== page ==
We confirmed a case of HGA in a patient in South Korea (who was suspected of having SFTS) by using serologic analysis, PCR, culture, and sequence analysis for A. phagocytophilum. According to the case definition of HGA of the US Centers for Disease Control and Prevention (Atlanta, GA, USA) (2), this case fulfilled the criteria for anaplasmosis. The patient had a history of a tick bite, and the clinical symptoms and laboratory findings were similar to those of SFTS, an emerging vector-borne disease in South Korea (11).

No effective treatment for SFTS is available, but doxycycline is effective for treating HGA (2). Clinical features of HGA may be confused with those for SFTS, which may result in inappropriate treatment and severe outcomes. Therefore, not only SFTS but also HGA should be considered as differential diagnoses for patients with fevers and thrombocytopenia after tick bites.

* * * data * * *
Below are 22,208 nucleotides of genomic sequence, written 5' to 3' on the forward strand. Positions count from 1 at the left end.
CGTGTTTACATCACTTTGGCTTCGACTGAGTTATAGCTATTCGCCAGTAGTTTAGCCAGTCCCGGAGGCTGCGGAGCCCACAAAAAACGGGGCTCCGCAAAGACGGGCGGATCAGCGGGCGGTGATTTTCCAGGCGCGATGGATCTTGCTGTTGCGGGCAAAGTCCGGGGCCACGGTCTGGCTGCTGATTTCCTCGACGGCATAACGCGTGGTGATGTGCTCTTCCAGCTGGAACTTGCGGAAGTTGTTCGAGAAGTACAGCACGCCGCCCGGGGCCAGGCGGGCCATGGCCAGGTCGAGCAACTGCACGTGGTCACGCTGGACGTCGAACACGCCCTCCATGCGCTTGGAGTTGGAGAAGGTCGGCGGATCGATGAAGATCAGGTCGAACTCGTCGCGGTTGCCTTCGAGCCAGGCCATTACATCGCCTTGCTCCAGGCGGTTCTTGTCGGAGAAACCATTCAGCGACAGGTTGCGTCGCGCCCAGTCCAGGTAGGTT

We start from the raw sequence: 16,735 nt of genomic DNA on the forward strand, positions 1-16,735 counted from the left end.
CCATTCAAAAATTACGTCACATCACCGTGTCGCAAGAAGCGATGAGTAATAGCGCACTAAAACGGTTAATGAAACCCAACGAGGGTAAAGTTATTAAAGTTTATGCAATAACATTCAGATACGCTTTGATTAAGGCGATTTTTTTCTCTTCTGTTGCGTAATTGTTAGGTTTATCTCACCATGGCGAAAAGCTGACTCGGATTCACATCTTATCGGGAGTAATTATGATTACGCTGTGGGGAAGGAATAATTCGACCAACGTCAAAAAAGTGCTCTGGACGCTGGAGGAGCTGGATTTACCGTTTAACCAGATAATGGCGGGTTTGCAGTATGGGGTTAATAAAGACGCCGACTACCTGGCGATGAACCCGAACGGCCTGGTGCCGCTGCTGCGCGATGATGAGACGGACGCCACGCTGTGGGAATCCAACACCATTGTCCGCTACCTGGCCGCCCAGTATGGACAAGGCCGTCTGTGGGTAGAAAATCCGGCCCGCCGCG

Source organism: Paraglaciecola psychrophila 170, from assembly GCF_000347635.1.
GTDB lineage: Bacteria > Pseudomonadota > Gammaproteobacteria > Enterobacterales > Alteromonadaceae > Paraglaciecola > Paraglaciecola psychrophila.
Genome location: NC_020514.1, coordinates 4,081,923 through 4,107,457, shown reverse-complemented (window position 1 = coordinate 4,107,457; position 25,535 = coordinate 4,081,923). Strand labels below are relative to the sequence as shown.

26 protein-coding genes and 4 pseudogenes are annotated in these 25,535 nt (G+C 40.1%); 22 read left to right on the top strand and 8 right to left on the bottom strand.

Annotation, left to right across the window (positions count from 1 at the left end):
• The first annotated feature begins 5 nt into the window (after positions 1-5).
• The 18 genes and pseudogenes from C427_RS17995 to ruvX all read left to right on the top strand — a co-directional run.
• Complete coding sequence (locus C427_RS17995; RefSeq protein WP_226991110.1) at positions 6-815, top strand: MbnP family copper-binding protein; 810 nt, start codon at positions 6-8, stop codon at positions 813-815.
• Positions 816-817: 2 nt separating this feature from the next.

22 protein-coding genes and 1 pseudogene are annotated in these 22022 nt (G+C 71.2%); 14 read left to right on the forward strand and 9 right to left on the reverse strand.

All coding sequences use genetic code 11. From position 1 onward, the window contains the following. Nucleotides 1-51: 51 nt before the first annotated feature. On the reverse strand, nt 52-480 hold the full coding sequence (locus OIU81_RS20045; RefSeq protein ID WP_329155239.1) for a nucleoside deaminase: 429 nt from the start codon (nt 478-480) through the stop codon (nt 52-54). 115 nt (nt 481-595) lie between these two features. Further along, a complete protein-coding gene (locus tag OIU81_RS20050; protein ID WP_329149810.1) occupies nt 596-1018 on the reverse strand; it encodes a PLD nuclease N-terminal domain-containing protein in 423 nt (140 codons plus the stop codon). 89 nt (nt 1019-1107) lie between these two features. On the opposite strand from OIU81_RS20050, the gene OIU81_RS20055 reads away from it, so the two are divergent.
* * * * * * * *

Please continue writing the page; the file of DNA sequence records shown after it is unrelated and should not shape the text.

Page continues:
Dr Kye-Hyung Kim is an infectious disease physician and a senior researcher at Seoul National University College of Medicine, Seoul, South Korea. Her primary research interests are medical virology and emerging infectious diseases.

References

(1.) Chen SM, Dumler JS, Bakken JS, Walker DH. Identification of a granulocytotropic Ehrlichia species as the etiologic agent of human disease. J Clin Microbiol. 1994;32:589-95.

(2.) Chapman AS, Bakken JS, Folk SM, Paddock CD, Bloch KC, Krusell A, et al. Diagnosis and management of tickborne rickettsial diseases: Rocky Mountain spotted fever, ehrlichioses, and anaplasmosis--United States: a practical guide for physicians and other health-care and public health professionals. MMWR Recomm Rep. 2006;55:1-27.